After hearing that Christopher Nolan’s award-winning cinematographer Wally Pfister was breaking out on his own to make his directorial debut with ‘Transcendence’, many fans were highly anticipating the sci-fi thriller starring Johnny Depp, Morgan Freeman, Rebecca Hall, Paul Bettany, and Cillian Murphy. However, when it premiered earlier this month, audiences were left a little disappointed by the script that just didn’t live up to all its potential. Without a doubt, the movie looked great, but it seems that most people were just left confused rather than entertained.
Despite its problems, ‘Transcendence’ did ask some very interesting questions that have always been staples of the science fiction genre regarding technology and its effect on the human race. If nothing else, this film certainly manages to start a conversation, especially with the surprise ending. In a recent interview with Cinemablend, Pfister explained what he was going for with the twist at the end of his film:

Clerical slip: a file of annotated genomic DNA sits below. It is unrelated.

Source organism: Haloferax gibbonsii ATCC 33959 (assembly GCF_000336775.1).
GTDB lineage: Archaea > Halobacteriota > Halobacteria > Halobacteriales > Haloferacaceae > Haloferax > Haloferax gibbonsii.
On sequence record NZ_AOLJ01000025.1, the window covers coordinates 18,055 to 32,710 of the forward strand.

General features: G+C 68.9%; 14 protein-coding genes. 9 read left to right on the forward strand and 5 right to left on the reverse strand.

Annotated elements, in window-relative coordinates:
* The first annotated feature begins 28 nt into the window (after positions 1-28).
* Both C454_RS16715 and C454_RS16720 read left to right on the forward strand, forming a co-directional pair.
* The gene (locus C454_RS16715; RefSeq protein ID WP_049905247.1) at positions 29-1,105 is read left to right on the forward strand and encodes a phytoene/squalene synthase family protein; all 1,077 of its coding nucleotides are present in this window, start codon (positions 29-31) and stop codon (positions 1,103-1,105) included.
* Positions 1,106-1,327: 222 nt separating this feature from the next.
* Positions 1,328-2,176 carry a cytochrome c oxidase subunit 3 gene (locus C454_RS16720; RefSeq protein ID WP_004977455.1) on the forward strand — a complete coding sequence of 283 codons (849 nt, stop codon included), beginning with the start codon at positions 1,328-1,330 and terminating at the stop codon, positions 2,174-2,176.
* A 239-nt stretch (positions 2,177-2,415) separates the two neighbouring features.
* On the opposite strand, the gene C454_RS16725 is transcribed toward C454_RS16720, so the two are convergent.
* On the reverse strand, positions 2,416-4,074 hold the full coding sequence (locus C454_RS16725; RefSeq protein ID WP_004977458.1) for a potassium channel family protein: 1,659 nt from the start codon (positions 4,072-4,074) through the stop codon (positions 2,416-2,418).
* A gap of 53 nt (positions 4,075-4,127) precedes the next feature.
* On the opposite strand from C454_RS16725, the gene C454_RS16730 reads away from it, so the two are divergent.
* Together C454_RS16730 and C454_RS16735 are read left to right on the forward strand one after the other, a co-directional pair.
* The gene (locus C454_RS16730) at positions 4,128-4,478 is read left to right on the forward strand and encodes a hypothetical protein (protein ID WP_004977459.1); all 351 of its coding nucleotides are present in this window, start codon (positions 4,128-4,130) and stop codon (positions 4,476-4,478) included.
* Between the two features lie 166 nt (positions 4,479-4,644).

“By the end of the movie you’re asking this question, ‘Is this machine evil? Is this machine hell-bent on destroying the world?’ Everything he does is for her. What I want people to do is not to take a side, but to be confused as to what side they should be on – because they want to take a side. If we’re asking what I’m concluding in the film, it’s probably the conclusion is that technology can be used for good or can be used for bad, depending on whose hands it’s in.”
After listing films like ‘Soylent Green’ and ‘Terminator’ as inspiration for his first film in the director’s chair, Pfister continues by discussing the fear that could arise from the ideas and themes explored by his movie:
“If we’ve actually uploaded a real consciousness and this contains the man’s emotions, what if he’s got a couple of screws loose? What if you’re uploading the consciousness of Ted Bundy? This could be a real potential problem. [Laughing] So that’s sort of the point of this as well. We’ve uploaded a consciousness. If we are concluding that it contains the soul, the malevolence, the benevolence of this particular person, then does that guide what he’s able to do with this power?”
What do you think of Wally Pfister’s explanation of the ending of ‘Transcendence’ and some of the ideas explored throughout the film? Were you a fan of the filmmaker’s first outing as a director or do you enjoy talking about it more than watching it? Share your thoughts in the comments below.